6. What are the main risks of the PPA for investors?
With many solar projects currently focused on a few central locations, the capacity of existing facilities to absorb power must be a cause of some concerns given the PPA’s transfer of such risk to power producers.
EVN holds a monopoly of distribution, repair, maintenance, inspection and examination of the grid.
There is a big risk because of the lack of the government’s guarantee for EVN’s payment obligation in cases energy is provided from the producer but cannot be transmitted due to interruption of EVN’s grid connection. One solution for bridging that guarantee gap can be the use of the MIGA backup from the Worldbank (Multilateral Investment Guarantee Agency) or backup from the Asean Development Bank.
Reasons for the interruption can be, for example: force majeure or termination of contracts. EVN can refuse transmitting the energy in cases of maintenance or repairing.
Circular 16 does not contain any guarantee or compensation for investors in these cases.
Our recommendations for avoiding potential risks: Be aware of veto rights of EVN and Vietnamese authorities. You have to be patient because the decision making process in Vietnam goes through many levels and takes time.
7. There will be conflicts between the investors and EVN because of the shift of risks to the investors. Which means of conflict resolution does the PPA grant to investors?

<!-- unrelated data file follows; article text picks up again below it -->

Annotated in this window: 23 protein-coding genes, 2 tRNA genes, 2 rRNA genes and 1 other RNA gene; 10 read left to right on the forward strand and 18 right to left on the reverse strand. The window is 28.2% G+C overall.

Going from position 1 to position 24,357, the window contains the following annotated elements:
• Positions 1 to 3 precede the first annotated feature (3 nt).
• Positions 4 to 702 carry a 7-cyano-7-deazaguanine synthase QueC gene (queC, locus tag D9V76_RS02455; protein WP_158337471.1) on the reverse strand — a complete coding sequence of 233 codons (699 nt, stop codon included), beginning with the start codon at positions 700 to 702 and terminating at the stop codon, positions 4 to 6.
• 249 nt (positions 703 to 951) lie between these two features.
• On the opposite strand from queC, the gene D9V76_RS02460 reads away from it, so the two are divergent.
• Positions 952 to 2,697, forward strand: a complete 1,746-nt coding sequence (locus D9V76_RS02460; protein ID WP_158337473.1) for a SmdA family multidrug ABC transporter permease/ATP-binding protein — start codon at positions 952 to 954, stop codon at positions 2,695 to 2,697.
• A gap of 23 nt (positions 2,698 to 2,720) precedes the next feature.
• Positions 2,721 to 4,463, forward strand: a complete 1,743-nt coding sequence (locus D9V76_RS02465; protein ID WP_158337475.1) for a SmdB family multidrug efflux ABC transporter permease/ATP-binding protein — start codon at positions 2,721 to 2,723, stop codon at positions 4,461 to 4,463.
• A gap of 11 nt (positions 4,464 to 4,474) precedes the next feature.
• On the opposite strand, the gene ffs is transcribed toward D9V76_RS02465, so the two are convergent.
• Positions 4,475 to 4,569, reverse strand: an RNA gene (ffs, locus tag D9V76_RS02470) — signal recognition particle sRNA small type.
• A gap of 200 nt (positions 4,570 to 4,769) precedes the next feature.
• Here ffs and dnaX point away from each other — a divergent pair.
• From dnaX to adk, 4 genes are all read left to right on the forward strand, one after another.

In general, the PPA is governed by the Vietnamese law.
The PPA does not provide for international arbitration as a means of dispute resolution.
Conflicts can be submitted to the Department of Electricity and Renewable Energy. If this option fails, investors can seek help at the Electricity Regulatory Authority of Vietnam (ERAV) or with application to a Vietnamese court.
The PPA implicitly allows the involvement of domestic and offshore arbitration. However, whether it can be a prior agreement with EVN in the PPA or only until there is an arising dispute simply lies in the hands of EVN.
Our recommendations for successful negotiations with EVN: You have to understand how EVN is working and what their targets are. Be aware of their monopoly position in the energy sector in Vietnam. Don’t try “to reinvent the wheel”!
Do not overexert them with too ambitious intentions related to the development proposal. They might be afraid of so many new things. Rely on workable precedent strategies and make reference to successful projects.
8. Which view does the MoIT hold regarding the shortcomings of the PPA?
The MoIT knows about the shortcomings of the PPA and is aware about the fact that the PPA will not attract investors to meet the power demand or to solve problems regarding the development of renewable energy.
The MoIT also knows that the solar energy sector in Vietnam has a lot of potentials.
Finally, the MoIT expects to attract smaller investment projects where bankability is not really an issue for the investors.
9. Is the view of the MoIT realistic?
In our opinion, the MoIT’s view is not realistic. It may lead to unfeasible projects because of the existing risks of the final version of PPA and without assurance for supportive services from a bank. Furthermore the success of projects depends on the result of the negotiation with EVN.
10. Which advice can you give to future investors regarding their project development?
Be aware! You have to take care of your project on a step-by-step-base and get well prepared for the negotiations with EVN when you decide to invest in an on-grid power project.
Please do not hesitate to contact Dr. Oliver Massmann under email@example.com if you have any questions or want to know more details on the above. Dr. Oliver Massmann is the General Director of Duane Morris Vietnam LLC.